Clint Eastwood's latest movie, Richard Jewell, has flopped at the box office, bringing in only $5 million in its opening weekend, Fox News reports. It's the worst opening weekend for a Clint Eastwood movie in 40 years.
It seems that critical acclaim and free publicity couldn't propel the movie, based on actual events, past a fourth-place finish against Jumanji: The Next Level, Frozen II, and Knives Out. It did beat out the record-holder for the worst opening ever for an Eastwood movie: back in 1980, Billy Bronco pulled in just $3.7 million on its opening weekend. Other Eastwood flops include Midnight in the Garden of Good and Evil (1997) and True Crime (1999), both of which opened at $5.2 million, just a hair better than Richard Jewell.
There may yet be hope for Jewell, however. As Variety reports, Eastwood movies, particularly those based on actual events and released in December, tend to take some time to find their audience. What's more, it's difficult to get moviegoers into the seats this time of year, as Americans are spending their time and money on holiday shopping and other goings-on.
Still, by the most generous estimates, Richard Jewell is expected to make only $30 million in its theatrical run. The film cost $45 million to make."It started out with so much promise in terms of awards season buzz. You've got a really high-profile filmmaker with a movie that had a lot of acclaim," said Paul Dergarabedian, a senior media analyst at Comscore.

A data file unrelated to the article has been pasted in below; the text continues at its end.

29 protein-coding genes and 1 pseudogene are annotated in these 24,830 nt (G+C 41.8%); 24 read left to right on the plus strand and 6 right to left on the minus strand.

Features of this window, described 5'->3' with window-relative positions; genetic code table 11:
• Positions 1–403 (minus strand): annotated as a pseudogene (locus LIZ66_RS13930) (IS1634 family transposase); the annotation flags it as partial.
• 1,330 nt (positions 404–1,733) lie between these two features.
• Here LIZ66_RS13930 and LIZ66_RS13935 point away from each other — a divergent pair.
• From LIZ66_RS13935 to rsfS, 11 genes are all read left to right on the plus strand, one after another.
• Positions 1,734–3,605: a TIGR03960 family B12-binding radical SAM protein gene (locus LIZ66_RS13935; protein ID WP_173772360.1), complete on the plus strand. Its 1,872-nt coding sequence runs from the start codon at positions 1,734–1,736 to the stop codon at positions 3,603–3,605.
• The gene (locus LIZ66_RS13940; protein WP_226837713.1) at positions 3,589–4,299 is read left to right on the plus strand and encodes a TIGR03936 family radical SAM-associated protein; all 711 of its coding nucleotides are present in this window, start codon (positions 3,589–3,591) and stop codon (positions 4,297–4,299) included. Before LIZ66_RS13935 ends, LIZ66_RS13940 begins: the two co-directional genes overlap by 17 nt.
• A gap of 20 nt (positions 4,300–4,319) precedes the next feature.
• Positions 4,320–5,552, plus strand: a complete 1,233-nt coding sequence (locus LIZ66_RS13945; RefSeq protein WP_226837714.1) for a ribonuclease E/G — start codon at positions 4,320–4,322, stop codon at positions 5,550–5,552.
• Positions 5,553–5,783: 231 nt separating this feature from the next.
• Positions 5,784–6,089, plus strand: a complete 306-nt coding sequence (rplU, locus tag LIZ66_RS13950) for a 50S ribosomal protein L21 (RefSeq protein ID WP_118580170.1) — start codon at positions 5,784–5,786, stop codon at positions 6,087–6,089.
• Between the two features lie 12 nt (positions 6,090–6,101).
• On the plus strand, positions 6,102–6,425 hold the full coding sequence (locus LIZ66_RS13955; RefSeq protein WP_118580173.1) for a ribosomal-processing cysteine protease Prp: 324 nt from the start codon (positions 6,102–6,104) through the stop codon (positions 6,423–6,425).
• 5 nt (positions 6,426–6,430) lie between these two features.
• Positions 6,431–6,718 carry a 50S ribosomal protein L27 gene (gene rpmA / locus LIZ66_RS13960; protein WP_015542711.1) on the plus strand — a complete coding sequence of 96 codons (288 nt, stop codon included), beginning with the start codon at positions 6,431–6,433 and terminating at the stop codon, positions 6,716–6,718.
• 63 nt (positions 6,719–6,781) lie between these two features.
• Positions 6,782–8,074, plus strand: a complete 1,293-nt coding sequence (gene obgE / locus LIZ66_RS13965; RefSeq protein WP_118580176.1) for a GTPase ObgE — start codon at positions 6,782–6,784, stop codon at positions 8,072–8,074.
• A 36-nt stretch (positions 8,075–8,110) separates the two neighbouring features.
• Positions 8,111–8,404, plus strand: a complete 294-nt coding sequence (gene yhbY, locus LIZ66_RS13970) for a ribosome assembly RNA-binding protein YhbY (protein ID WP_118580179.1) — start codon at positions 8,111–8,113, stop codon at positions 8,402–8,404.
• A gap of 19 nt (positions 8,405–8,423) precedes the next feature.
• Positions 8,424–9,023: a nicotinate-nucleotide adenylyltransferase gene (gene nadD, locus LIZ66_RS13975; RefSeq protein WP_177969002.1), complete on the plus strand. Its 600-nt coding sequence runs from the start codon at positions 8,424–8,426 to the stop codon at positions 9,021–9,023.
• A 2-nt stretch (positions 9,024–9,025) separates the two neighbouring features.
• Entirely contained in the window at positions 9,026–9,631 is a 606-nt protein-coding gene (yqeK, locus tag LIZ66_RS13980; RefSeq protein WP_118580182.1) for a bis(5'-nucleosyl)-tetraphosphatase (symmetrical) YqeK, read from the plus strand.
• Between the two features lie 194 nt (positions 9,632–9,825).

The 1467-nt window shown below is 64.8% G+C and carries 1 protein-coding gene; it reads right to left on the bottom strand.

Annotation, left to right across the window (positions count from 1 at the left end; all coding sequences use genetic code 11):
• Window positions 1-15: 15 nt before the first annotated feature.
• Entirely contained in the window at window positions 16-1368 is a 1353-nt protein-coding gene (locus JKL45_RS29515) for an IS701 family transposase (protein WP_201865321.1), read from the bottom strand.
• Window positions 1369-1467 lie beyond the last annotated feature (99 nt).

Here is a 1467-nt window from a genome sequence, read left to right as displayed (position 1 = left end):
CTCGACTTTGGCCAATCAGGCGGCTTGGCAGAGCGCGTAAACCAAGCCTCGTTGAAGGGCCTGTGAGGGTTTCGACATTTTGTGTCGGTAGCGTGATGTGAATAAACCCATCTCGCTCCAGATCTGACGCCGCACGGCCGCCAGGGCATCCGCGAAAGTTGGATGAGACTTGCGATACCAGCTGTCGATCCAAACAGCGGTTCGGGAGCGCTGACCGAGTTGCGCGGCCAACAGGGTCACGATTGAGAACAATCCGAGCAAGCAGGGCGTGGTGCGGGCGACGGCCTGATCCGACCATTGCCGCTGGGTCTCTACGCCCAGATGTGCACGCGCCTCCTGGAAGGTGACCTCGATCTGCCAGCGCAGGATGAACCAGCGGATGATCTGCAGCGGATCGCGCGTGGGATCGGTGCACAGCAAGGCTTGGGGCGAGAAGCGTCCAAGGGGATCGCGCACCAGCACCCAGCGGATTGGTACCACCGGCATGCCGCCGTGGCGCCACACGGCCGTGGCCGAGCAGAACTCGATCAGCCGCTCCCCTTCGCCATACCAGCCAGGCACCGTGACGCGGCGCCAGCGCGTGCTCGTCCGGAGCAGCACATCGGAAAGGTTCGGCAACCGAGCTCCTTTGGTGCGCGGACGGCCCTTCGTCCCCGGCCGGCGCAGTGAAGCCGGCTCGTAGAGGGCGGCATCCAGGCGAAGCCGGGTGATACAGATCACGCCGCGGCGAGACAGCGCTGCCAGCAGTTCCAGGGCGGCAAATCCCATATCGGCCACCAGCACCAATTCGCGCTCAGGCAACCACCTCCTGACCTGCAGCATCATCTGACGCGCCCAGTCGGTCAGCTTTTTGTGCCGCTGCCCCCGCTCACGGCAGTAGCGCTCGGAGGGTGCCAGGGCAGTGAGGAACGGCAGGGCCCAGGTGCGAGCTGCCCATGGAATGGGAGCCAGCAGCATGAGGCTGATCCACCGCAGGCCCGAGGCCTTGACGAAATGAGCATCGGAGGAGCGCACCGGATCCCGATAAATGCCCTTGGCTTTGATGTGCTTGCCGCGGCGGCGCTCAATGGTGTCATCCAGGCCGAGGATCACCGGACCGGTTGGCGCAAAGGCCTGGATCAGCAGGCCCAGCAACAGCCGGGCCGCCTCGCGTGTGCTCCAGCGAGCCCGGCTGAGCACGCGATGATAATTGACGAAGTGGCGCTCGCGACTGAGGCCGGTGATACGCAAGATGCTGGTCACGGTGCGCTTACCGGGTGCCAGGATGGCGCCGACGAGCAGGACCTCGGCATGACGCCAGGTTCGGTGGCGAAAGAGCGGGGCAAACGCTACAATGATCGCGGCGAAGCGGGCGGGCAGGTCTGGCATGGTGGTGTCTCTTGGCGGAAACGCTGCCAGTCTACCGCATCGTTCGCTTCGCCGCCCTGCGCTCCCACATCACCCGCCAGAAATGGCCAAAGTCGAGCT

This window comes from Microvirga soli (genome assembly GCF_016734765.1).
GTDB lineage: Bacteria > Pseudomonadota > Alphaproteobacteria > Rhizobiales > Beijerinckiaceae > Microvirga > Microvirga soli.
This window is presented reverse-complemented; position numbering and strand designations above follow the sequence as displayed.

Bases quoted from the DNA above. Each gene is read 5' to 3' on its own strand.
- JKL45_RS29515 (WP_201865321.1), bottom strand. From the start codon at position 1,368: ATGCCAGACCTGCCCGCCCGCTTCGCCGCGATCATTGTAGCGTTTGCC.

Additionally, some free publicity failed to drum up interest in the film. As CBS News notes, the film raised eyebrows with its portrayal of the relationship between Atlanta Journal-Constitution reporter Kathy Scruggs and an FBI agent.
The film tells the story of the real-life Richard Jewell, who was a security guard at Atlanta's Centennial Olympic Park during the 1996 Summer Olympics. Jewell found a backpack containing three pipe bombs. Afterward, he ordered the area evacuated and notified the police. At least one of the bombs detonated, killing one person and injuring over 100 others.
Jewell was at first considered a hero. However, the FBI later deemed him a suspect. The intense investigation, and the treatment he received in the media, took a toll on his mental and physical health. Though he was eventually cleared of wrongdoing, the damage had already been done.
Jewell eventually sued multiple news agencies and other institutions, receiving various settlements and awards for damages.
Following his exoneration, Jewell worked as a law enforcement officer and gave speeches. He died on August 29, 2007 of complications from diabetes.